If post-2000 trends continue, the probability of meeting the 2025 global obesity target – to halt the rise in obesity at its 2010 levels – is virtually zero. Rather, if these trends continue, by 2025 global obesity prevalence will reach 18% in men and surpass 21% in women; severe obesity will surpass 6% in men and 9% in women. Nonetheless, underweight remains prevalent in the world’s poorest regions, especially in south Asia.

Trends in adult body-mass index in 200 countries from 1975 to 2014: A pooled analysis of 1,698 population-based measurement studies with 19·2 million participants. 2016. The Lancet 387 (10026) (October 15): 1377-1396

Thailand eliminates mother-to-child transmission of HIV and syphilis

On June 7 2016, WHO certified that Thailand had eliminated mother-to-child transmission of HIV and syphilis. This is not only a public health success story for Thailand, but also an affirmation of how internationally agreed goals –such as the UN’s 2001 Declaration of Commitment on HIV/AIDS and the Sustainable Development Goals – can help health ministries to mobilise political will and public funds, and commit to implementation.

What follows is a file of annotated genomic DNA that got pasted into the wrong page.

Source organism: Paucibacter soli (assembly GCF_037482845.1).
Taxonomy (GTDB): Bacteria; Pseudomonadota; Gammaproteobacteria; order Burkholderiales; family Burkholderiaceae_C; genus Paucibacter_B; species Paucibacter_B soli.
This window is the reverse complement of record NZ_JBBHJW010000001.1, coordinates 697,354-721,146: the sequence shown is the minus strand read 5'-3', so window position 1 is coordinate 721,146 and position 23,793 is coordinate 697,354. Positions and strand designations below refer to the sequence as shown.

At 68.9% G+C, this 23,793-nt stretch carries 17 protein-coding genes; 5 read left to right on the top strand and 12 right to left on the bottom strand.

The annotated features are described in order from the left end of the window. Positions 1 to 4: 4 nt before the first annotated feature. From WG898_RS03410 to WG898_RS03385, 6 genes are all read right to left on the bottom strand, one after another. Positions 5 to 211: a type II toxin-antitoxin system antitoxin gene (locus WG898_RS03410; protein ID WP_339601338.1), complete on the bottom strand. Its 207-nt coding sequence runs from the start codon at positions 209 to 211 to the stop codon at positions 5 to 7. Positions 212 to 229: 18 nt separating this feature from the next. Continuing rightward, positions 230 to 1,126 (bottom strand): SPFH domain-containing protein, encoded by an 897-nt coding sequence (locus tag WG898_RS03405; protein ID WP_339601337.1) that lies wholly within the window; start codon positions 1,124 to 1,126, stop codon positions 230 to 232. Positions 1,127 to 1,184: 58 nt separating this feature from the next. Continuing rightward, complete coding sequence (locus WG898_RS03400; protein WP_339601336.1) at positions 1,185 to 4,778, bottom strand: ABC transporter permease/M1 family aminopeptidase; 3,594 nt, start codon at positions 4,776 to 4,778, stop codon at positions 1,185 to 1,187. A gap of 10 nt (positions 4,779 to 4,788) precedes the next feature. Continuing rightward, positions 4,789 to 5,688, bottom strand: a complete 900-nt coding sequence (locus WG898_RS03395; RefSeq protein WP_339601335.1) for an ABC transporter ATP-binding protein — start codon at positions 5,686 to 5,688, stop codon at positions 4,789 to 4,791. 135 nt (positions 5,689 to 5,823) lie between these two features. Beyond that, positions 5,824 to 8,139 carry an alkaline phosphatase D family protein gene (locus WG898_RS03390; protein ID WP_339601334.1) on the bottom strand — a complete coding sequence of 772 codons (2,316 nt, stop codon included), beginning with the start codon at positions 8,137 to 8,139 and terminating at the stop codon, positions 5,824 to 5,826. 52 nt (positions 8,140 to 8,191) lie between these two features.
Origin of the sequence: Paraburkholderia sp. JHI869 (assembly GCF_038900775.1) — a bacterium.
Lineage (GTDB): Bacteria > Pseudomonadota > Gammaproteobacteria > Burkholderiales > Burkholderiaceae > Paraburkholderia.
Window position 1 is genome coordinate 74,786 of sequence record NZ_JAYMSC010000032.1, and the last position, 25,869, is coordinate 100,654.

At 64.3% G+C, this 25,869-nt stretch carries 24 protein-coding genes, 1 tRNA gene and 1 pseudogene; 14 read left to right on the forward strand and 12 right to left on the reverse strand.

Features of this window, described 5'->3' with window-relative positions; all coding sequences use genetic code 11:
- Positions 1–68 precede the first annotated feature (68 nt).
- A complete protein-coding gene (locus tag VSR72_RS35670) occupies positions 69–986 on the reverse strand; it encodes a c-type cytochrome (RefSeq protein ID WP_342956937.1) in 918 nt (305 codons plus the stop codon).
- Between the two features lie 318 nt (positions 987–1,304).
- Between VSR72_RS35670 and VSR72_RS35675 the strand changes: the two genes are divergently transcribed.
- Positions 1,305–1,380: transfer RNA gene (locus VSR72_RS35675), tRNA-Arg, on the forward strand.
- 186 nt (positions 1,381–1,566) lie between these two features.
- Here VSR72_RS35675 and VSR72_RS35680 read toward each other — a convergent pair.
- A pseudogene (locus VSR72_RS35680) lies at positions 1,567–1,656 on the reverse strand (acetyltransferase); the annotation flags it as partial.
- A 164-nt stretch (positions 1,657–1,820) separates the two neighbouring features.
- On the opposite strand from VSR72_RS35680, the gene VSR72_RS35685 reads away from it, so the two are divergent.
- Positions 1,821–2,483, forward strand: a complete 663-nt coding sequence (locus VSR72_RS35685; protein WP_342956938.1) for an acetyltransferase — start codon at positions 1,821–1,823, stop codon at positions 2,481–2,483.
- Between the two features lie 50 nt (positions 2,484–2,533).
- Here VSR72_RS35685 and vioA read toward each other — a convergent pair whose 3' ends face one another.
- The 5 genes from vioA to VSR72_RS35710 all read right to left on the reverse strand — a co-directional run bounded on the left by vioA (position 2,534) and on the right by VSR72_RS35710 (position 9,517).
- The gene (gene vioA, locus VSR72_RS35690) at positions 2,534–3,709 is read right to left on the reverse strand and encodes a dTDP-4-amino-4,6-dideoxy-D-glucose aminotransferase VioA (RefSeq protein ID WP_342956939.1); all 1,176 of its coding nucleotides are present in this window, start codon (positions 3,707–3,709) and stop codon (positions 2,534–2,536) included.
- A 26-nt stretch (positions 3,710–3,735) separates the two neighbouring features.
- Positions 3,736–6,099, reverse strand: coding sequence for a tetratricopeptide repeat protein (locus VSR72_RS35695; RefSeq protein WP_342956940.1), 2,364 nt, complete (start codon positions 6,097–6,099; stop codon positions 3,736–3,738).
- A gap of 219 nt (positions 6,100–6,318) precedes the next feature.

Thailand’s commitment to address mother-to-child transmission of HIV started in the 1980s, with family education encouraging couples to be tested for HIV before having children. After research found that use of short-course zidovudine could cut the risks of mother-to-child transmission by half, Thailand began a countrywide programme that provided zidovudine as a routine part of antenatal care, tripled the budget for prevention of mother-to-child transmission (PMTCT) services, and lowered costs by manufacturing generic versions of zidovudine locally. Universal healthcare began in 2001 and was made free in 2007; this was extended to include migrant workers, in whom much higher rates of HIV have been recorded. In 2015, 99·6% of infants born to HIV-positive mothers in Thailand received antiretroviral prophylaxis.

Sidibé, Michel, and Poonam Khetrapal Singh. 2016. Thailand Eliminates Mother-to-Child Transmission of HIV and Syphilis. The Lancet 387 (10037) (October 15): 2488–2489. doi:10.1016/S0140-6736(16)30787-5.
www.thelancet.com/pdfs/journals/lancet/PIIS0140-6736(16)30787-5.pdf

Who should finance the World Health Organization’s work on emergencies?